A Word from the Editor
In this time of coronavarius it seems fitting to publish an issue on pandemics. We therefore offer you three reviews, two of them of iconic novels about plague and cholera, while a third deals with the discovery of the plague bacillus and vaccine.
In her review of Albert Camus’s La Peste, Meaghan Emery notes the uncanny resemblance between what Camus imagined and what we are experiencing, but places equal weight on the message of revolt that runs through Camus’s oeuvre. This allows her to link the novel to the Black Lives Matter movement in France.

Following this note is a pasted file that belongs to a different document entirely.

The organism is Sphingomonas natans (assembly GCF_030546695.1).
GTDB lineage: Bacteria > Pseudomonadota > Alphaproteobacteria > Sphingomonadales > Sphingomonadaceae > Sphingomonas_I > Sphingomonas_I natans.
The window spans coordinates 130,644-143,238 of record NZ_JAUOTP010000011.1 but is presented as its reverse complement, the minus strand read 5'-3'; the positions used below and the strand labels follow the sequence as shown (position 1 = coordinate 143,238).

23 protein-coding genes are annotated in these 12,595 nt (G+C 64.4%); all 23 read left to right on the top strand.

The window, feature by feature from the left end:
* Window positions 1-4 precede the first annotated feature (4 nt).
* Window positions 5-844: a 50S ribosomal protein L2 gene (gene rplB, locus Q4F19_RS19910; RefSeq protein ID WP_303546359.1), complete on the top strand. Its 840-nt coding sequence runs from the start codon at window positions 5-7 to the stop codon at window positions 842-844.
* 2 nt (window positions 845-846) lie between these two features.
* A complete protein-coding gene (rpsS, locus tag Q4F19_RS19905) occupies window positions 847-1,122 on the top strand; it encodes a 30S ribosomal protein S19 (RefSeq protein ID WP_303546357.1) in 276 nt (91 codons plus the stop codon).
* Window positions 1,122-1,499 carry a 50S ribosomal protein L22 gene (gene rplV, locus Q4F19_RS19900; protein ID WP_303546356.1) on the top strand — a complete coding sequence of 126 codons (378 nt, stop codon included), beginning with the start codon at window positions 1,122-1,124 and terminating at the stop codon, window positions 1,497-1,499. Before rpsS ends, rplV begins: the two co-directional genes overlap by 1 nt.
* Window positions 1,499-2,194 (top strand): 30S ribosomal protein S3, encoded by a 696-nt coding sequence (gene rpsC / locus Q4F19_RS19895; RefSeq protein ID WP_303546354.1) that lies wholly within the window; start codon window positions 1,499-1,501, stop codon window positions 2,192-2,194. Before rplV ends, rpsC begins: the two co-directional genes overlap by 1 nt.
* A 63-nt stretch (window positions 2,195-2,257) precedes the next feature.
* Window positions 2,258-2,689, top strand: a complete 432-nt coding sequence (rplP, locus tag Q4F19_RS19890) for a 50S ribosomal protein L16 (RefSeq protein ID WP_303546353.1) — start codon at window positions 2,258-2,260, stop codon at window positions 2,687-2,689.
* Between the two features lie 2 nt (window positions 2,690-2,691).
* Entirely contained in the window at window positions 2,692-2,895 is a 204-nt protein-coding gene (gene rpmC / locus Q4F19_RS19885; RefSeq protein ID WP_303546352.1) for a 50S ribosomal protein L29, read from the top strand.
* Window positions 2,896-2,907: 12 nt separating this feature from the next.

Jeffrey Hobbs takes a fresh look at Le hussard sur le toit, Jean Giono’s recreation of the 1832 cholera epidemic in Provence. While the Carbonaro Angelo is generally viewed as the model of a Romantic, selfless hero, Hobbs questions this interpretation, viewing it as a more complex combination of egotism and altruism.
In a similar vein, Michael Vann furnishes us with a context for Alexandre Yersin’s discoveries of the plague bacillus. As a counterpoint to Patrick Deville’s hagiographic take in Plague and Cholera, Vann presents us with a troubled man, who combines an interest in science with a colonialist drive to possess territory and control its inhabitants.
University at Buffalo, SUNY
Table of Contents
To Watch Someone Die: La Peste, by Meaghan Emery
Jean Giono’s Le hussard sur le toit: Egotism and Altruism in the Time of Cholera, by Jeffrey B Hobbs
Alexandre Yersin: Plague Conqueror and White Colonizer, by Michael G. Vann